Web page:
The real Archers Country

By Graham Harvey

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15th December 2019
    

It’s that festive season again. I can tell because every time we go over to The Bull or Underwoods department store in Borchester they’re playing Jingle Bells. It all helps create a jolly scene, I suppose.
    

I don’t remember who it was, but someone once made the shrewd observation that they preferred radio drama to TV because the pictures were better.

 

There’s no denying that we’re getting plenty of festive tableaux this year. There’s the annual favourite of Clarrie Grundy sitting in the drafty shipping container that doubles for Joe and Eddie’s office plucking feathers off dead turkeys.
    

Then new for 2018 we’re catching glimpses of Jennifer Aldridge sitting in her beloved designer kitchen trying to work out how she and Brian are supposed to pack up a lifetime’s belongings by New Year’s Eve. To raise money they’re having to get out of the house they’ve shared for more than 30 years.
    

To complete this Dickensian collection we see Lily Pargeter and her heart-broken mother Elizabeth planning the jolly Deck-the-Halls event at Lower Loxley even as young Freddie languishes in a prison cell following his drugs conviction. Oh well, that’s Christmas I suppose.
    

I can’t help but recall my first Christmas on the show back in the 1980s. It had fallen to me to write the Christmas week’s episodes. At the monthly script meeting we’d had a full day of planning winter storylines and were packing away our notebooks and getting ready to go home.
     

As I headed for the door the editor, William Smethurst, called me back. I’ve got an extra story for you, he said. I don’t care how you explain it, but on Christmas Eve I want us to hear Eddie come back home from the pub with a couple of young piglets inside his coat. Back at Grange Farm, I want him and Clarrie to build a little pig pen in the kitchen, alongside the Aga where it’s warm.
    

I duly wrote the story as instructed. And in those Christmas episodes, whenever we crossed to Grange Farm to catch up on the Grundy family Christmas, we were treated to the sound of contented pig squeals mixing with the usual festive family fun. William knew his characters rather well, and also how to make effective use of the medium of radio.
    

All of which is a reminder that first and foremost The Archers is an exercise in story-telling. The fact that it’s continued five or six times a week for more than 65 years would suggest it’s rather good at it.
    

Right now we’re hearing plenty on Lynda Snell’s latest Christmas extravaganza. As usual her artistic ambitions know no bounds, and this year she’s throwing herself into an Ambridge version of Chaucer’s Canterbury Tales.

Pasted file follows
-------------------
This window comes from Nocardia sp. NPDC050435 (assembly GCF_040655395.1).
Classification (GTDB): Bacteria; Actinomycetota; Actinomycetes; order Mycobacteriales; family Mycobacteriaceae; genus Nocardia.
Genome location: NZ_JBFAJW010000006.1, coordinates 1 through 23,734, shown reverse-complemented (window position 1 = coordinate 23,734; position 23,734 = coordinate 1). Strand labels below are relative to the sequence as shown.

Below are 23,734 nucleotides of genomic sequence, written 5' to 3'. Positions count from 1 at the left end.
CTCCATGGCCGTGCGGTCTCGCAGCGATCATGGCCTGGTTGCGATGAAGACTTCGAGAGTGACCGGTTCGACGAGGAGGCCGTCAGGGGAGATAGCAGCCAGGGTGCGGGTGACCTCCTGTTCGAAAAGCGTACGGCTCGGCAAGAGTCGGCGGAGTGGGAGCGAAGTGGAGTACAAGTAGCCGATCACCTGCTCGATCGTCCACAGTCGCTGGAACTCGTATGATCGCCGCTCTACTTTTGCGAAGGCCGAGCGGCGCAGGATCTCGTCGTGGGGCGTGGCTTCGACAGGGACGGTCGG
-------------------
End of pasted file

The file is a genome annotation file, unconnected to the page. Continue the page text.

No doubt her production will be full of the usual tears and tantrums. She’ll despair that her cast members have failed to catch her grand vision. But in the end, after all the trials and tribulations, it will probably turn out to be a great triumph. Or perhaps not.
    

Much as I look forward to Lynda’s directorial posturing, there have been moments this week when I wondered if Ambridge’s annual piece of theatre might be being overshadowed by events in the real world. It seemed that political performances in the Common and on College Green might become a bigger draw even than the Ambridge Christmas Show.
  

As I listened to Lynda fretting over the health-and-safety objections to putting on the show in David’s barn at Brookfield, I couldn’t help wondering if – at this great moment in our history – the show might be coming over as a rather quaint wireless anachronism. A throw-back to the time of the Billy Cotton Band Show and the Navy Lark.
    

And then we crossed to Home Farm and poor Jennifer’s worries over the imminent house-move. I realised I needn’t have worried. Here this was the perfect metaphor for Brexit. Jennifer was the broken-hearted remainer being separated from the thing she loved most by an outlandish event no one could have predicted. In this case not a referendum vote but the anti-social act of husband Brian almost 40 years ago. He allowed persons unknown to dump toxic waste on his land in return for an illegal payment.
    And so the great separation of Jennifer from her home was set in train all those years ago. Maybe that’s why The Archers thrives. When it comes to really long-running storylines there’s nothing to touch it. And the pictures are great too.

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9th March 2019

 

I’m reading a terrifying book about the nightmare future we face as a result of climate change. It’s called The Uninhabitable Earth and, as the title suggests, author David Wallace-Wells offers precious little by way of comfort.

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9th February 2019

 

When I first arrived in Ambridge back in the 1980s Brian Aldridge was by a big margin the wealthiest of all the farmers in the village. With about 1500 acres of prime farmland and no mortgage he was about as solid as the Bank of England.

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2nd February 2019
    

Vet Alistair Lloyd is rapidly becoming a local hero. If he saves another sheepdog, lame pony or dairy cow injured in a farm accident he’ll surely be in line for some special honour from a grateful community.

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19th January 2019

 

I’m intrigued by the odd behaviour of Brian and Jennifer Aldridge following their enforced down-sizing from a large and comfortable farmhouse to a small cottage next to Kirsty and Roy.

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